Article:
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The Nightmare No PR PRO Wants to Handle

Julie Walsh

By now, the world has heard and seen the “humanitarian efforts” by the Go Daddy CEO, Bob Parsons, or at least that is how he is trying to frame it.  Parsons has been videotaped on numerous accounts killing elephants in Zimbabwe and the Go Daddy brand is certainly

feeling the repercussions of his actions. Since the videos came to surface on Thursday with the help of PETA, they are enduring a storm of negative press and customer boycott.

Quickly, Go Daddy competitors have taken advantage of the situation by offering cheap domain names and donations to for those who switch over. However, Parsons seems unfazed. In a recent interview with, Parsons said “he is doing great,” and that very few PETA members are “even our customers.”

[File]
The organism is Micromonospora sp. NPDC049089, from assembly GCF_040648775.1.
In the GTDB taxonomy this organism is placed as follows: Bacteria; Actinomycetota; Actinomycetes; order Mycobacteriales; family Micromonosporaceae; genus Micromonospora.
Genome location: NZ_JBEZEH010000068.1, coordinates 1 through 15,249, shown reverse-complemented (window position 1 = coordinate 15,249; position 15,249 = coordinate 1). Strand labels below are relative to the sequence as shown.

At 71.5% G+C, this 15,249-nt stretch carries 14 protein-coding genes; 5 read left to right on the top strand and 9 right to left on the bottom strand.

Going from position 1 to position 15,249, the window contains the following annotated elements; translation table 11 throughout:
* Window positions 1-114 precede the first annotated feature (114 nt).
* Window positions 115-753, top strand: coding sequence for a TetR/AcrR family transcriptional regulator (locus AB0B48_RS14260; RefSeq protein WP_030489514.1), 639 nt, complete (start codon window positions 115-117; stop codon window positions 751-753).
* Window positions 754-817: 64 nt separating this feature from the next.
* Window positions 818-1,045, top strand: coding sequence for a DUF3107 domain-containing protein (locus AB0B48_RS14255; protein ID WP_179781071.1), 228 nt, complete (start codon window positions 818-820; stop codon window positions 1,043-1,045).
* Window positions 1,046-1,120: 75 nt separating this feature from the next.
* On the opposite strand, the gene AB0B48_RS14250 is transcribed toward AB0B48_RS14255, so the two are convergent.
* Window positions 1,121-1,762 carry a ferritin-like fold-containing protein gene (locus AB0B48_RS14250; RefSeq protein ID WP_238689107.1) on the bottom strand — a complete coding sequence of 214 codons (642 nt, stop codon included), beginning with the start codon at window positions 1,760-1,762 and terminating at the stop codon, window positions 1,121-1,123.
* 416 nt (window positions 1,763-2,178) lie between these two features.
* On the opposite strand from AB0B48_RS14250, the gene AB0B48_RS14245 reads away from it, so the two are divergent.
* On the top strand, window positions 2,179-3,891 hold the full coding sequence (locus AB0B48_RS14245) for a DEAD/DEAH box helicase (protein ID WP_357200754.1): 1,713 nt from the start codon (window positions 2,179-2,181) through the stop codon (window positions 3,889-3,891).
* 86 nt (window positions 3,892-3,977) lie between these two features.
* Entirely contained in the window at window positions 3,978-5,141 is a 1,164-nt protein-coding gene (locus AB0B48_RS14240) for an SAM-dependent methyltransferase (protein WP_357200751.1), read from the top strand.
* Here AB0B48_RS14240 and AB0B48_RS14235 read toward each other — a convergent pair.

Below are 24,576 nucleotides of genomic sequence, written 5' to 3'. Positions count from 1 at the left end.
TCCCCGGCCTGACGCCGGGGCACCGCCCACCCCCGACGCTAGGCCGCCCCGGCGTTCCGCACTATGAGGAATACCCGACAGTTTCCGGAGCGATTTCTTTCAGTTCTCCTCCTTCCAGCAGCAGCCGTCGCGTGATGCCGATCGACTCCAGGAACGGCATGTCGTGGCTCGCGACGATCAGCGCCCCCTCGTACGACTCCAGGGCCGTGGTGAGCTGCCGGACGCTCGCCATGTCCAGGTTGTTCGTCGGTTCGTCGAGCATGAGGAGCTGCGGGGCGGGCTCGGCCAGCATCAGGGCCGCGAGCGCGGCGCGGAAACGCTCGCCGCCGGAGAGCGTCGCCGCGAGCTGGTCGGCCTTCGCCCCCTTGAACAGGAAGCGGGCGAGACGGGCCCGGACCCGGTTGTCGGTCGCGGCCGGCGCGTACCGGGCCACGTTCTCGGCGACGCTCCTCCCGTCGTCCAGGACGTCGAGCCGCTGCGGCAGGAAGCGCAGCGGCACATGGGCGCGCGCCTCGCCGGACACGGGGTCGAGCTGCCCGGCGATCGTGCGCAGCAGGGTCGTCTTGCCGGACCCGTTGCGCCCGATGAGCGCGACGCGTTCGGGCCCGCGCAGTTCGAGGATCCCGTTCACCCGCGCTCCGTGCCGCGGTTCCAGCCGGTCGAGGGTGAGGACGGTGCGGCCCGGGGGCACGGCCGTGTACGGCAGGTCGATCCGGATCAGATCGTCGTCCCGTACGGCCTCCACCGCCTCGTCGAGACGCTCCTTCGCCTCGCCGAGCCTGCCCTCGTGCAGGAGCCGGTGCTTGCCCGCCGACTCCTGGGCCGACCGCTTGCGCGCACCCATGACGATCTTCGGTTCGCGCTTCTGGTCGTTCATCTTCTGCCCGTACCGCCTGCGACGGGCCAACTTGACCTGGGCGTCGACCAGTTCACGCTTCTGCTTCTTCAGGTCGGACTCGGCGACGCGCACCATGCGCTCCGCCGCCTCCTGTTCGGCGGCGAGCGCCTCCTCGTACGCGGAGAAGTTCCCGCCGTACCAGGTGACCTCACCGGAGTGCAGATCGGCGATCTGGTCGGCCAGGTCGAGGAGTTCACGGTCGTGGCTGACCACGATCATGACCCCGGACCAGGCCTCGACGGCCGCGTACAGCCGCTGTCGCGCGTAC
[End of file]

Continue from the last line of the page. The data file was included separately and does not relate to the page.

This is every PR person’s worst nightmare. Not only does Parsons come off as arrogant and insensitive, his communication is abysmal at best. It is clear Parsons is not remorseful for his actions, but he does not take into account those customers that may still be offended by his actions. Go Daddy has certainly built a brand that pushes the envelope in its advertisements, but this is a whole new level.

I can’t image many PR pros are jumping at the opportunity to dig Go Daddy out of this mess, however if someone does I hope they educate Parsons on culturally competent communication and the basics of PR. Even though PETA may not have been a big client, other customers, stakeholders, and spokespeople for the brand may not share his views, destroying those relationships almost irrevocably.

These videos have landed Parsons the “Scummiest CEO of the Year Award,” beating out other CEO’s who would also deserve the award. It will be hard for Parsons and Go Daddy to bounce back after all the negative media coverage. Brands and people alike are defined by the strong relationships that they keep. The best brands have two common factors: a great leader and a great PR person. Right now, Go Daddy does not seem to have either.

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